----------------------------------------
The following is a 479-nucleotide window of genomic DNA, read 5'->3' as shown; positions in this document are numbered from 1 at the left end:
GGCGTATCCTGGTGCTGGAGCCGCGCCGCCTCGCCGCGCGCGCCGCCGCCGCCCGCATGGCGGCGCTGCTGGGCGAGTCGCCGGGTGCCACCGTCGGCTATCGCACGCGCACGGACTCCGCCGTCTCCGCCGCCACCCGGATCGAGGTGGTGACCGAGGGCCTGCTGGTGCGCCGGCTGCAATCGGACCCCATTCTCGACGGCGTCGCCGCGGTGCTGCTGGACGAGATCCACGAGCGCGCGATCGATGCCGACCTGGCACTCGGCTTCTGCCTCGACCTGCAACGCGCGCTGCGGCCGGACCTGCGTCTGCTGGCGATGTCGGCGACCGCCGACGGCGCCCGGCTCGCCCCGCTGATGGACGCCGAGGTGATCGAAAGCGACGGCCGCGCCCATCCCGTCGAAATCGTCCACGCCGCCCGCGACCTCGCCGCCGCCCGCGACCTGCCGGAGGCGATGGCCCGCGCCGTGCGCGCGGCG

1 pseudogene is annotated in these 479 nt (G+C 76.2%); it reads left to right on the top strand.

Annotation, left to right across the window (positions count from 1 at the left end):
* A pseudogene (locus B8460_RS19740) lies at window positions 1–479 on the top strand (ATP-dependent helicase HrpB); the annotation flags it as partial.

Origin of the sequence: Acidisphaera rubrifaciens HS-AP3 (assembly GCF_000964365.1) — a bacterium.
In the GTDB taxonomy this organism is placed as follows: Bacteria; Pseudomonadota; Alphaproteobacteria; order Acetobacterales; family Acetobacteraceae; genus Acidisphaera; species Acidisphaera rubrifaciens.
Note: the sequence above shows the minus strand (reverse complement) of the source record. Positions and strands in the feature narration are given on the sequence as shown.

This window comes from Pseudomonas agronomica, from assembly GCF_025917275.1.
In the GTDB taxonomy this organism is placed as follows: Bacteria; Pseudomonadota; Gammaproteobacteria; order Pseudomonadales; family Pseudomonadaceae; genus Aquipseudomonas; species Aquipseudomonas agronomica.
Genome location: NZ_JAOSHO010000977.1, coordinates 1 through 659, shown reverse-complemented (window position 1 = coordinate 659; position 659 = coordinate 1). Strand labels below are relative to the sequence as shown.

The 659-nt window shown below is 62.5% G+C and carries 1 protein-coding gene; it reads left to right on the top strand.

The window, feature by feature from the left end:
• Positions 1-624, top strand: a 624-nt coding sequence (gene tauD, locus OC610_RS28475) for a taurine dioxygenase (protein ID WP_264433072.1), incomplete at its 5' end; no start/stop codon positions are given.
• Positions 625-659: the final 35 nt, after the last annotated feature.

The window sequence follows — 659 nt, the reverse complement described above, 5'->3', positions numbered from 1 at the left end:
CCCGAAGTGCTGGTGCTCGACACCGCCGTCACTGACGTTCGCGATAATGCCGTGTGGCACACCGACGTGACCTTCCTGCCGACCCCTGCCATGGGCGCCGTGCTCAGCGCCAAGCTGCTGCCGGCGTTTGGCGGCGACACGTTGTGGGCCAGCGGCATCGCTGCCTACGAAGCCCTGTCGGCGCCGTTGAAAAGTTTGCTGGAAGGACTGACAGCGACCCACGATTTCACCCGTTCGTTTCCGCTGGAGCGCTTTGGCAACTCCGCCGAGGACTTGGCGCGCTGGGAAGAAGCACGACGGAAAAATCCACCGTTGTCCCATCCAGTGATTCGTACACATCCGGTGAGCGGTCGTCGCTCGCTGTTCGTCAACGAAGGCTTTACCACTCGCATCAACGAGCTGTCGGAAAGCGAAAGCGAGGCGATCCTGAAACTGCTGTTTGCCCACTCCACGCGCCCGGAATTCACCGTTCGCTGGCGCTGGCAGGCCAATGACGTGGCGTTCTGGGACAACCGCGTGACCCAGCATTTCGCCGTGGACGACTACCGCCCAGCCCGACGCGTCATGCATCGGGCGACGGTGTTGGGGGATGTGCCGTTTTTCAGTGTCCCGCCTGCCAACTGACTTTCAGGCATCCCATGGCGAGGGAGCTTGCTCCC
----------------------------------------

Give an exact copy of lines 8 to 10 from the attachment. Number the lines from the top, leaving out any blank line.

Note: the sequence above shows the minus strand (reverse complement) of the source record. Positions and strands in the feature narration are given on the sequence as shown.

This window comes from Pseudomonas agronomica, from assembly GCF_025917275.1.
In the GTDB taxonomy this organism is placed as follows: Bacteria; Pseudomonadota; Gammaproteobacteria; order Pseudomonadales; family Pseudomonadaceae; genus Aquipseudomonas; species Aquipseudomonas agronomica.